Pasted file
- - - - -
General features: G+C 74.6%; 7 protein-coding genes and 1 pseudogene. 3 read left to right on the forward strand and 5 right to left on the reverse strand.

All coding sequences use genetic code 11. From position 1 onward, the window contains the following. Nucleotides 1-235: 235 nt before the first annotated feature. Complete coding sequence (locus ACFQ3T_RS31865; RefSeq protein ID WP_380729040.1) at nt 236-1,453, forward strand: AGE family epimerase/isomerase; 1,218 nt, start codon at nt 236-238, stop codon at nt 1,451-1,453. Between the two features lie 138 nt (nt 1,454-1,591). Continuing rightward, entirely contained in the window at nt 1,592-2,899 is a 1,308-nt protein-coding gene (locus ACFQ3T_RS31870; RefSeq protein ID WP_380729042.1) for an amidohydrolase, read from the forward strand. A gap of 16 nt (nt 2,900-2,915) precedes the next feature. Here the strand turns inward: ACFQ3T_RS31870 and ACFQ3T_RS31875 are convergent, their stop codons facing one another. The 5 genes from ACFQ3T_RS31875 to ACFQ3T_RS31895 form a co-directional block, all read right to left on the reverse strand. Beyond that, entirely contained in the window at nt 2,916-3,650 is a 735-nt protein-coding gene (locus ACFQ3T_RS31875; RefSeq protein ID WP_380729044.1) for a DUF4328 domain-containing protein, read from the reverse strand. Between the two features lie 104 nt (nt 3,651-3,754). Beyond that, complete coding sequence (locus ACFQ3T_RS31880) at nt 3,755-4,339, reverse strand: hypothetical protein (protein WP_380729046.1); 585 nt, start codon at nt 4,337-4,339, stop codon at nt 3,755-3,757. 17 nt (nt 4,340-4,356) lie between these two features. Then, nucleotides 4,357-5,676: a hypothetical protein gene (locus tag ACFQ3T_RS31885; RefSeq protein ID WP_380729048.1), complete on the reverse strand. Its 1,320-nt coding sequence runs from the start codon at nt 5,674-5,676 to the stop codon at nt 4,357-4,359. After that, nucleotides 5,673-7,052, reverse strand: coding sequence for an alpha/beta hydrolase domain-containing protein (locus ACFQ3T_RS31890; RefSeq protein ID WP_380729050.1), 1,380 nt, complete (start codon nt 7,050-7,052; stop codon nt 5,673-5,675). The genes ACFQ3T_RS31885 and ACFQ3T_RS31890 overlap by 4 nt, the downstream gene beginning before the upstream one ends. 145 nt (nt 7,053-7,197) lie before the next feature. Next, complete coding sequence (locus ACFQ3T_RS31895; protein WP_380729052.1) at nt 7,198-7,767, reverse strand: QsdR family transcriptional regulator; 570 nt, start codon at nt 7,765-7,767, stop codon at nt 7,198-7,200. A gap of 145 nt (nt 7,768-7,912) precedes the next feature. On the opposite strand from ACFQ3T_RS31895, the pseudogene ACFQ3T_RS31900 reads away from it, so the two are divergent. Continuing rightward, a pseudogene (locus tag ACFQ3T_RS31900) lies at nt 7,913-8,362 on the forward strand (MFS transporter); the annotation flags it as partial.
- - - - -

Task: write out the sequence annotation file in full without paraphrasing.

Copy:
General features: G+C 74.6%; 7 protein-coding genes and 1 pseudogene. 3 read left to right on the forward strand and 5 right to left on the reverse strand.

All coding sequences use genetic code 11. From position 1 onward, the window contains the following. Nucleotides 1-235: 235 nt before the first annotated feature. Complete coding sequence (locus ACFQ3T_RS31865; RefSeq protein ID WP_380729040.1) at nt 236-1,453, forward strand: AGE family epimerase/isomerase; 1,218 nt, start codon at nt 236-238, stop codon at nt 1,451-1,453. Between the two features lie 138 nt (nt 1,454-1,591). Continuing rightward, entirely contained in the window at nt 1,592-2,899 is a 1,308-nt protein-coding gene (locus ACFQ3T_RS31870; RefSeq protein ID WP_380729042.1) for an amidohydrolase, read from the forward strand. A gap of 16 nt (nt 2,900-2,915) precedes the next feature. Here the strand turns inward: ACFQ3T_RS31870 and ACFQ3T_RS31875 are convergent, their stop codons facing one another. The 5 genes from ACFQ3T_RS31875 to ACFQ3T_RS31895 form a co-directional block, all read right to left on the reverse strand. Beyond that, entirely contained in the window at nt 2,916-3,650 is a 735-nt protein-coding gene (locus ACFQ3T_RS31875; RefSeq protein ID WP_380729044.1) for a DUF4328 domain-containing protein, read from the reverse strand. Between the two features lie 104 nt (nt 3,651-3,754). Beyond that, complete coding sequence (locus ACFQ3T_RS31880) at nt 3,755-4,339, reverse strand: hypothetical protein (protein WP_380729046.1); 585 nt, start codon at nt 4,337-4,339, stop codon at nt 3,755-3,757. 17 nt (nt 4,340-4,356) lie between these two features. Then, nucleotides 4,357-5,676: a hypothetical protein gene (locus tag ACFQ3T_RS31885; RefSeq protein ID WP_380729048.1), complete on the reverse strand. Its 1,320-nt coding sequence runs from the start codon at nt 5,674-5,676 to the stop codon at nt 4,357-4,359. After that, nucleotides 5,673-7,052, reverse strand: coding sequence for an alpha/beta hydrolase domain-containing protein (locus ACFQ3T_RS31890; RefSeq protein ID WP_380729050.1), 1,380 nt, complete (start codon nt 7,050-7,052; stop codon nt 5,673-5,675). The genes ACFQ3T_RS31885 and ACFQ3T_RS31890 overlap by 4 nt, the downstream gene beginning before the upstream one ends. 145 nt (nt 7,053-7,197) lie before the next feature. Next, complete coding sequence (locus ACFQ3T_RS31895; protein WP_380729052.1) at nt 7,198-7,767, reverse strand: QsdR family transcriptional regulator; 570 nt, start codon at nt 7,765-7,767, stop codon at nt 7,198-7,200. A gap of 145 nt (nt 7,768-7,912) precedes the next feature. On the opposite strand from ACFQ3T_RS31895, the pseudogene ACFQ3T_RS31900 reads away from it, so the two are divergent. Continuing rightward, a pseudogene (locus tag ACFQ3T_RS31900) lies at nt 7,913-8,362 on the forward strand (MFS transporter); the annotation flags it as partial.